Canada has long provided protection for official marks that are owned by “public authorities.” Contrary to what many had hoped, the revisions to Canada’s Trademarks Act that took effect in June 2019, provided no real changes to this issue. Thus, it is still the case that entities deemed to be “public authorities,” and universities, can obtain special protection for official marks that they adopt. Once such a mark is published, no other party can register a mark that closely resembles that published official mark for use with any goods or services, without the consent of the official mark holder. That is, the test to determine registrability in such cases is not “likely confusion.” Rather, it is “resemblance,” which includes resemblance in sound, meaning or visual appearance. The remedy is to obtain consent from the “public authority.” Fortunately, some parties are good about consenting. Unfortunately, others require onerous agreements or even financial payment.
Canada’s Trademarks Act no longer requires a statement of use of a mark in order to obtain registration for the mark. Thus, an applicant may apply for and register its mark for use with any or all goods and/or services. Since a mark may not be challenged for non-use for three years from the date of registration, such newly registered marks may now bar legitimate trademark users from gaining registrations for their marks. Also, unlike in the U.S., the Canadian trademark owner need not file evidence of its continued use of its mark at a later date. Consequently, trademark “trolling” is likely to become more common.
CIPO strictly requires that an applicant provide its descriptions of goods and services in “ordinary commercial terms.” This often results in an applicant’s debate with an Examiner over whether a specific “industry accepted term” constitutes an “ordinary commercial term.” Also, CIPO follows WIPO’s guidelines on Nice classification of goods and services. Thus, the manner in which goods and services are classified in the U.S. is not likely to sway a Canadian Examiner if WIPO’s guidelines suggest something different. Moreover, the Canadian Examiner has the final word on classification.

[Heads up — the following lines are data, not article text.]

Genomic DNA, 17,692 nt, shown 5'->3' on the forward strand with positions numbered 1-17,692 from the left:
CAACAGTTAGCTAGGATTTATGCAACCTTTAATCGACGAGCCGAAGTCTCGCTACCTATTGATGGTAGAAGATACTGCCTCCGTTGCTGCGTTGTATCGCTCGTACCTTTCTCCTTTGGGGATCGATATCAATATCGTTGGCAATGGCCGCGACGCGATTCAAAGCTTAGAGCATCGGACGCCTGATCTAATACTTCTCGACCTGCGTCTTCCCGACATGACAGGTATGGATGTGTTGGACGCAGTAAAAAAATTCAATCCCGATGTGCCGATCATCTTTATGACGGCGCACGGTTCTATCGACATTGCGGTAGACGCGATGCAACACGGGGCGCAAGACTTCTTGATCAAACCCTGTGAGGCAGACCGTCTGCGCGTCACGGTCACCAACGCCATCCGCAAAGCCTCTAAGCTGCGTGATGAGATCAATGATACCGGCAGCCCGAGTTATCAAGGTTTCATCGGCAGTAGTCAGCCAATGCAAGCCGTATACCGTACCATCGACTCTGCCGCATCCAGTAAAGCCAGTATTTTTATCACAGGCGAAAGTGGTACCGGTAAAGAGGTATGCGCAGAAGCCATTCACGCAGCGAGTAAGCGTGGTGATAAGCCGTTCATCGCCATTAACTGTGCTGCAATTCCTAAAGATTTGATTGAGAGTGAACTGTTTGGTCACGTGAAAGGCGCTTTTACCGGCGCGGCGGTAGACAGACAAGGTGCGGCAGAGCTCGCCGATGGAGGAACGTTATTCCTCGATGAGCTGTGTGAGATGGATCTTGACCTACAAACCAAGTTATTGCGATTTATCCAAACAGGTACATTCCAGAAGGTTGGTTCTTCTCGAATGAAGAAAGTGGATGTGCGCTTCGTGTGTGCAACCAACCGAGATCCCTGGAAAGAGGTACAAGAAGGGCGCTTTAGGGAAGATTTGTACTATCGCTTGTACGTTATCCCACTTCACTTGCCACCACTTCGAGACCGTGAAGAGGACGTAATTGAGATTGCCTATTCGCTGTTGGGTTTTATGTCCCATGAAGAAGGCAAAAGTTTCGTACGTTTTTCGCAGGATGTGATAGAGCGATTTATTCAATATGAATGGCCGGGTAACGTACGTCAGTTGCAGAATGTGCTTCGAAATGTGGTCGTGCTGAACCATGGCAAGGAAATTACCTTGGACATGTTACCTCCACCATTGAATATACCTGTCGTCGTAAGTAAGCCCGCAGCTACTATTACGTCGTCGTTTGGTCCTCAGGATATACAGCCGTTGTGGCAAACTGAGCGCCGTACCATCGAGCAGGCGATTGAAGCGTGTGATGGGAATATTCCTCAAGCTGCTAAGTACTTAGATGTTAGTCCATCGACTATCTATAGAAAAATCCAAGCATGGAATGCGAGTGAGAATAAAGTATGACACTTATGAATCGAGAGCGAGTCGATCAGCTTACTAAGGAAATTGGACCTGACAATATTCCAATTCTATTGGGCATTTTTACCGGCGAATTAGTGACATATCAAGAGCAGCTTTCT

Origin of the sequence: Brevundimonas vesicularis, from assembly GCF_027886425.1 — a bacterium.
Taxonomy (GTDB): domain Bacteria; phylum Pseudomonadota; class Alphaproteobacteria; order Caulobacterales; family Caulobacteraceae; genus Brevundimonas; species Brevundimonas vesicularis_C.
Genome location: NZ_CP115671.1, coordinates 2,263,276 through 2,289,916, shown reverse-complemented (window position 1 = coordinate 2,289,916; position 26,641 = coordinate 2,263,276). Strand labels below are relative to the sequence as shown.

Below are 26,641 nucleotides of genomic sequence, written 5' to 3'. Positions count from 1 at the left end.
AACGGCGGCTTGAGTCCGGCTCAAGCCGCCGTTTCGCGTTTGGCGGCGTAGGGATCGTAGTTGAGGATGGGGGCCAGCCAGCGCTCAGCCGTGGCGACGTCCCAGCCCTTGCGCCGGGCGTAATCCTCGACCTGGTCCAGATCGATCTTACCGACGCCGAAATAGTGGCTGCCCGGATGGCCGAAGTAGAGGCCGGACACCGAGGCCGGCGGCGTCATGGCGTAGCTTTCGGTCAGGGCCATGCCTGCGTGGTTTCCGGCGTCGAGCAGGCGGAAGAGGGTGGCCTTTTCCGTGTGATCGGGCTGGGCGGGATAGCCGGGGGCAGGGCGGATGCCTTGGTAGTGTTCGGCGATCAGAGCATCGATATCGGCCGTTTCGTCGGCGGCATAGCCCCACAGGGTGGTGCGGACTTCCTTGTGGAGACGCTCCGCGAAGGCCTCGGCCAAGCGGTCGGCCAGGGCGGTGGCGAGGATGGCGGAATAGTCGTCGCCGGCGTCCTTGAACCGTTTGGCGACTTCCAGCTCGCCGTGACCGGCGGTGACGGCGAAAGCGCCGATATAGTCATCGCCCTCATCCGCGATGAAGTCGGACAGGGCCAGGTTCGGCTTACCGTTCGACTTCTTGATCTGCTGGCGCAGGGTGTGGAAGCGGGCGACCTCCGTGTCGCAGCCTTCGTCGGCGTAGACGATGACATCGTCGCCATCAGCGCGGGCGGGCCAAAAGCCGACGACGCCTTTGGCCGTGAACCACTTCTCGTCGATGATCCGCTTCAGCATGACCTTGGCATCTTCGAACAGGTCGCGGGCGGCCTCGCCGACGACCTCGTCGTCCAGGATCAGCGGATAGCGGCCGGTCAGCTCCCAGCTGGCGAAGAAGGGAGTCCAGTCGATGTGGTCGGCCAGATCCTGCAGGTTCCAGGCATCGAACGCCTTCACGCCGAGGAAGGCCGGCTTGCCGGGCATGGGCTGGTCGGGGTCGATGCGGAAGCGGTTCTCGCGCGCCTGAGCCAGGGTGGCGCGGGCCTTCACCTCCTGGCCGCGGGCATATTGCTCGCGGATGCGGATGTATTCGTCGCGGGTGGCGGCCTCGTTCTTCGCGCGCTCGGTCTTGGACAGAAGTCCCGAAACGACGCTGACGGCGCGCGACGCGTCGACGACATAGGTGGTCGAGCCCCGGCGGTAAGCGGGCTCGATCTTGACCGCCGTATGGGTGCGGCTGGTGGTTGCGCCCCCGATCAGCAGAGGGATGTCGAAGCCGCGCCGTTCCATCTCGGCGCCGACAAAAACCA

CIPO applies the “when sounded” test when assessing the registrability of marks consisting of words with design features. Specifically, if the words included with a mark would be deemed descriptive (and therefore, unregistrable, without something more), the added design features may not overcome a descriptiveness objection, depending on what the design features are. For example, the drawing of an “orange” for a mark that includes the term FLAVORFUL for use with orange juice, may not suffice. Likewise, the mere embellishment of or to a specific typestyle used for the word FLAVORFUL, may not suffice. Rather, the design features are not to be descriptive of the goods/services offered with the mark, and they must be at least as prominent as the word portion of the mark. If the Examiner finds the design features do not meet this test, the Examiner may well determine that the mark, “when sounded,” remains descriptive.